|Improving the Efficiency and Accuracy of OSA Diagnostics
|C Gill P Coss O Gavin A Martin R McLoughlin T Matthews AM McLaughlin B Kennedy BD Kent
|St James' Hospital
|Click to view poster
|General Respiratory and Sleep
|Polysomnography (PSG) is the gold standard test for obstructive sleep apnoea (OSA), but is resource intensive. Nocturnal oximetry is often used as an initial diagnostic tool in suspected OSA because of its convenience and low cost, but it lacks sensitivity, with consequent long PSG waiting lists. We conducted a quality improvement project to expedite OSA diagnosis, using a novel sleep diagnostic device, the WatchPAT.
To gauge the impact of OSA undiagnosed by oximetry on PSG waiting lists, we initially assessed consecutive PSGs undertaken in our centre in the preceding year. Thereafter, patients awaiting PSG for suspected OSA underwent home sleep testing (HST) using WatchPAT devices, to quantify the proportion of patients that could be spared PSG by the use of more advanced HST.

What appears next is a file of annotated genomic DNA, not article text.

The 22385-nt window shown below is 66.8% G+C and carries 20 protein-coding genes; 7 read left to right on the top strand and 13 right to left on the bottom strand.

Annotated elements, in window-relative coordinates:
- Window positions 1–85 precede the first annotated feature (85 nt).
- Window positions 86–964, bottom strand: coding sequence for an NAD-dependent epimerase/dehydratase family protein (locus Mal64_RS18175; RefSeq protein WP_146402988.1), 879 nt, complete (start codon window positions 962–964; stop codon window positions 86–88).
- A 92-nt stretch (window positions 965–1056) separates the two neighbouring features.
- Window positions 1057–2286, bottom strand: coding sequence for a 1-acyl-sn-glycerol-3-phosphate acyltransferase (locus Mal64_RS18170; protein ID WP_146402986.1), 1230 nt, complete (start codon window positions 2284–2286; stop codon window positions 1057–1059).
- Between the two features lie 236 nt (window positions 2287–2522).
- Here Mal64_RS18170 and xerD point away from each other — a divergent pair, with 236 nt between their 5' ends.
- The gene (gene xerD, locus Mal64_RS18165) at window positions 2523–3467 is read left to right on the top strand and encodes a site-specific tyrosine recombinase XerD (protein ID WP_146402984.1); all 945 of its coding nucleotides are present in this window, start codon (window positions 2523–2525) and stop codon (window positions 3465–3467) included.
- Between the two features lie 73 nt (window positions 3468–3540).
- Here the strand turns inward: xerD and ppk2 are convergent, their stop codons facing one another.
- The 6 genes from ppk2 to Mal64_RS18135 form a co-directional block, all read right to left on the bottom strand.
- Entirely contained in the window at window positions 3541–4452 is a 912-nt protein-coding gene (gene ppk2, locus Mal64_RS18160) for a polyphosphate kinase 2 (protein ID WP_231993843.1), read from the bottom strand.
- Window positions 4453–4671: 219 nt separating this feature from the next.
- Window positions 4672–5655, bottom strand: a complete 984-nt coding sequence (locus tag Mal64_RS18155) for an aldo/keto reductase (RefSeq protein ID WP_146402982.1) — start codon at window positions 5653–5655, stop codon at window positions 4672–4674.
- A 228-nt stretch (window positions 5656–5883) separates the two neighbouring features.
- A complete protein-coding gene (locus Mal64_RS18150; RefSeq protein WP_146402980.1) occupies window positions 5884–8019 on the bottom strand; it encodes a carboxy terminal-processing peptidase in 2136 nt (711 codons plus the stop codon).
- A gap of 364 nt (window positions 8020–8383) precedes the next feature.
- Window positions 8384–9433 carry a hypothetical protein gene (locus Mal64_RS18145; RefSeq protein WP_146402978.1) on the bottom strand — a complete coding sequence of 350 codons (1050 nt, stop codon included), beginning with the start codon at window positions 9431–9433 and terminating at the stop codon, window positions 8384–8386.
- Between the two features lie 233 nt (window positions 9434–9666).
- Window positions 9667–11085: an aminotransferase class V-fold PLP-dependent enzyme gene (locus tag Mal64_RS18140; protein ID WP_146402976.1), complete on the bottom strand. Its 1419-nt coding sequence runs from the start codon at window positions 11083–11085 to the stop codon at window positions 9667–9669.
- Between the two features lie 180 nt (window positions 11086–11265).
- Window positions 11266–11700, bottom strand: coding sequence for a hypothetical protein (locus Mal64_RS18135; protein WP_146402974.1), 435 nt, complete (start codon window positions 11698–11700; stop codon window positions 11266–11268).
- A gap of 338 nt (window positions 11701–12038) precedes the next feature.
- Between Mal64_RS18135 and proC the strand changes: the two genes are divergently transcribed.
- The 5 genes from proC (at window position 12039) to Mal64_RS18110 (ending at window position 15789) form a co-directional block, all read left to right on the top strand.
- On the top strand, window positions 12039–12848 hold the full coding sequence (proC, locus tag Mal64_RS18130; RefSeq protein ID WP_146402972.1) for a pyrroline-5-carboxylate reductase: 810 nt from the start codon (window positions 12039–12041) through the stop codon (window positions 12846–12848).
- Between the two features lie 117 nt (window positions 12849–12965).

PSG identified a significant burden of OSA not diagnosed by oximetry: 84% of PSG patients an AHI >5 events/hour, with 64% having at least moderately severe disease. 27 subsequent patients with non-diagnostic oximetry had HST: mean AHI was 15.65±10.74 events/hour, (74%) were identified as having OSA, with 8 (40%) having an AHI>15.
These data highlight the impact of OSA on PSG waiting lists, along with the role of emerging technologies in expediting OSA diagnosis and treatment.